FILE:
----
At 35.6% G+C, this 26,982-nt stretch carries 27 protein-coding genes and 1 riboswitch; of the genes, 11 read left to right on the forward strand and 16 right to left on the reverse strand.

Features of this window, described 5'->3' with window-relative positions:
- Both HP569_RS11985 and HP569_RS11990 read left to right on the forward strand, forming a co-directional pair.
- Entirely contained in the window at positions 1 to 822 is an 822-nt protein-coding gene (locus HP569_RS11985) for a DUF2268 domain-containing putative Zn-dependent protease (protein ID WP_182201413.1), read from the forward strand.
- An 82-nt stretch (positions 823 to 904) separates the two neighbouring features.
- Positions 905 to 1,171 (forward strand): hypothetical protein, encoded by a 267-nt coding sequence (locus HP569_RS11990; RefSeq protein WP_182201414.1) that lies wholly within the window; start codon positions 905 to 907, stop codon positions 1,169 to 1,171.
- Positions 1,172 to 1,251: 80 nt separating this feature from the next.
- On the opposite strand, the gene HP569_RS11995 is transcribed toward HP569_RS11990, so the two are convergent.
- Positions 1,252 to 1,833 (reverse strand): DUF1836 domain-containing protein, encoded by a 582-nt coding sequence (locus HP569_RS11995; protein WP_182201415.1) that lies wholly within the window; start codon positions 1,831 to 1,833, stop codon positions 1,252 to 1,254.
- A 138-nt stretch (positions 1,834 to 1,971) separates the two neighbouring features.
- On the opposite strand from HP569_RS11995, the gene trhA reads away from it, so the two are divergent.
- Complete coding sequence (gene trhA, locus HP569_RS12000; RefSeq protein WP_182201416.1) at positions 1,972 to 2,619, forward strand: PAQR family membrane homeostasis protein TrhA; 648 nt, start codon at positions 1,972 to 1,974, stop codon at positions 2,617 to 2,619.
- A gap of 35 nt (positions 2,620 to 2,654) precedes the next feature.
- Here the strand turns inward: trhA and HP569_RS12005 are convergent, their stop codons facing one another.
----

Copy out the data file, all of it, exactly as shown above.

At 35.6% G+C, this 26,982-nt stretch carries 27 protein-coding genes and 1 riboswitch; of the genes, 11 read left to right on the forward strand and 16 right to left on the reverse strand.

Features of this window, described 5'->3' with window-relative positions:
- Both HP569_RS11985 and HP569_RS11990 read left to right on the forward strand, forming a co-directional pair.
- Entirely contained in the window at positions 1 to 822 is an 822-nt protein-coding gene (locus HP569_RS11985) for a DUF2268 domain-containing putative Zn-dependent protease (protein ID WP_182201413.1), read from the forward strand.
- An 82-nt stretch (positions 823 to 904) separates the two neighbouring features.
- Positions 905 to 1,171 (forward strand): hypothetical protein, encoded by a 267-nt coding sequence (locus HP569_RS11990; RefSeq protein WP_182201414.1) that lies wholly within the window; start codon positions 905 to 907, stop codon positions 1,169 to 1,171.
- Positions 1,172 to 1,251: 80 nt separating this feature from the next.
- On the opposite strand, the gene HP569_RS11995 is transcribed toward HP569_RS11990, so the two are convergent.
- Positions 1,252 to 1,833 (reverse strand): DUF1836 domain-containing protein, encoded by a 582-nt coding sequence (locus HP569_RS11995; protein WP_182201415.1) that lies wholly within the window; start codon positions 1,831 to 1,833, stop codon positions 1,252 to 1,254.
- A 138-nt stretch (positions 1,834 to 1,971) separates the two neighbouring features.
- On the opposite strand from HP569_RS11995, the gene trhA reads away from it, so the two are divergent.
- Complete coding sequence (gene trhA, locus HP569_RS12000; RefSeq protein WP_182201416.1) at positions 1,972 to 2,619, forward strand: PAQR family membrane homeostasis protein TrhA; 648 nt, start codon at positions 1,972 to 1,974, stop codon at positions 2,617 to 2,619.
- A gap of 35 nt (positions 2,620 to 2,654) precedes the next feature.
- Here the strand turns inward: trhA and HP569_RS12005 are convergent, their stop codons facing one another.